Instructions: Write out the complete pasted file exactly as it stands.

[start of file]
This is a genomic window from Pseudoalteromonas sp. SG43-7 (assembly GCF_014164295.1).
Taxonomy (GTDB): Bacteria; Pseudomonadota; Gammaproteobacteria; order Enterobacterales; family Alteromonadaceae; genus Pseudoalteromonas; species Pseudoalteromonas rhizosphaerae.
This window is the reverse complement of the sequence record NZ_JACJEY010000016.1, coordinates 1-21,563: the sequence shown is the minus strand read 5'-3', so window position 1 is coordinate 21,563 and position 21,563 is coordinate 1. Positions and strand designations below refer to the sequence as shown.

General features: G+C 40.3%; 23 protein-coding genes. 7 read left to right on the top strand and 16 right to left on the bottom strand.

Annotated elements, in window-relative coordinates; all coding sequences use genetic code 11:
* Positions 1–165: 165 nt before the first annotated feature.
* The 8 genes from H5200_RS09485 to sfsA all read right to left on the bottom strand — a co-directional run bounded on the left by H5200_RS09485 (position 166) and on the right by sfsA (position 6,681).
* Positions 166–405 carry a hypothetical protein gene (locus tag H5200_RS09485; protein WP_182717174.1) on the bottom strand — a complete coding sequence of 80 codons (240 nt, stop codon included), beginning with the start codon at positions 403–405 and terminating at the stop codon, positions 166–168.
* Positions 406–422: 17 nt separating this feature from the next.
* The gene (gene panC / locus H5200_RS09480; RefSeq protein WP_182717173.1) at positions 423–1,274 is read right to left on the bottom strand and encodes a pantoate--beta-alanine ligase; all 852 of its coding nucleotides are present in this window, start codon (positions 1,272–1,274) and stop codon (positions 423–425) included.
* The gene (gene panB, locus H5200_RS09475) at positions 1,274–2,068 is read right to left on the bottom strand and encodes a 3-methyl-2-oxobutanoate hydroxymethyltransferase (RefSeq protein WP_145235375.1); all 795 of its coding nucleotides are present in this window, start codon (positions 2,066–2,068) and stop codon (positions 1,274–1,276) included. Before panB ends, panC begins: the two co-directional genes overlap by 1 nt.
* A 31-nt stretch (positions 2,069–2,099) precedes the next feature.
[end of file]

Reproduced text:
This is a genomic window from Pseudoalteromonas sp. SG43-7 (assembly GCF_014164295.1).
Taxonomy (GTDB): Bacteria; Pseudomonadota; Gammaproteobacteria; order Enterobacterales; family Alteromonadaceae; genus Pseudoalteromonas; species Pseudoalteromonas rhizosphaerae.
This window is the reverse complement of the sequence record NZ_JACJEY010000016.1, coordinates 1-21,563: the sequence shown is the minus strand read 5'-3', so window position 1 is coordinate 21,563 and position 21,563 is coordinate 1. Positions and strand designations below refer to the sequence as shown.

General features: G+C 40.3%; 23 protein-coding genes. 7 read left to right on the top strand and 16 right to left on the bottom strand.

Annotated elements, in window-relative coordinates; all coding sequences use genetic code 11:
* Positions 1–165: 165 nt before the first annotated feature.
* The 8 genes from H5200_RS09485 to sfsA all read right to left on the bottom strand — a co-directional run bounded on the left by H5200_RS09485 (position 166) and on the right by sfsA (position 6,681).
* Positions 166–405 carry a hypothetical protein gene (locus tag H5200_RS09485; protein WP_182717174.1) on the bottom strand — a complete coding sequence of 80 codons (240 nt, stop codon included), beginning with the start codon at positions 403–405 and terminating at the stop codon, positions 166–168.
* Positions 406–422: 17 nt separating this feature from the next.
* The gene (gene panC / locus H5200_RS09480; RefSeq protein WP_182717173.1) at positions 423–1,274 is read right to left on the bottom strand and encodes a pantoate--beta-alanine ligase; all 852 of its coding nucleotides are present in this window, start codon (positions 1,272–1,274) and stop codon (positions 423–425) included.
* The gene (gene panB, locus H5200_RS09475) at positions 1,274–2,068 is read right to left on the bottom strand and encodes a 3-methyl-2-oxobutanoate hydroxymethyltransferase (RefSeq protein WP_145235375.1); all 795 of its coding nucleotides are present in this window, start codon (positions 2,066–2,068) and stop codon (positions 1,274–1,276) included. Before panB ends, panC begins: the two co-directional genes overlap by 1 nt.
* A 31-nt stretch (positions 2,069–2,099) precedes the next feature.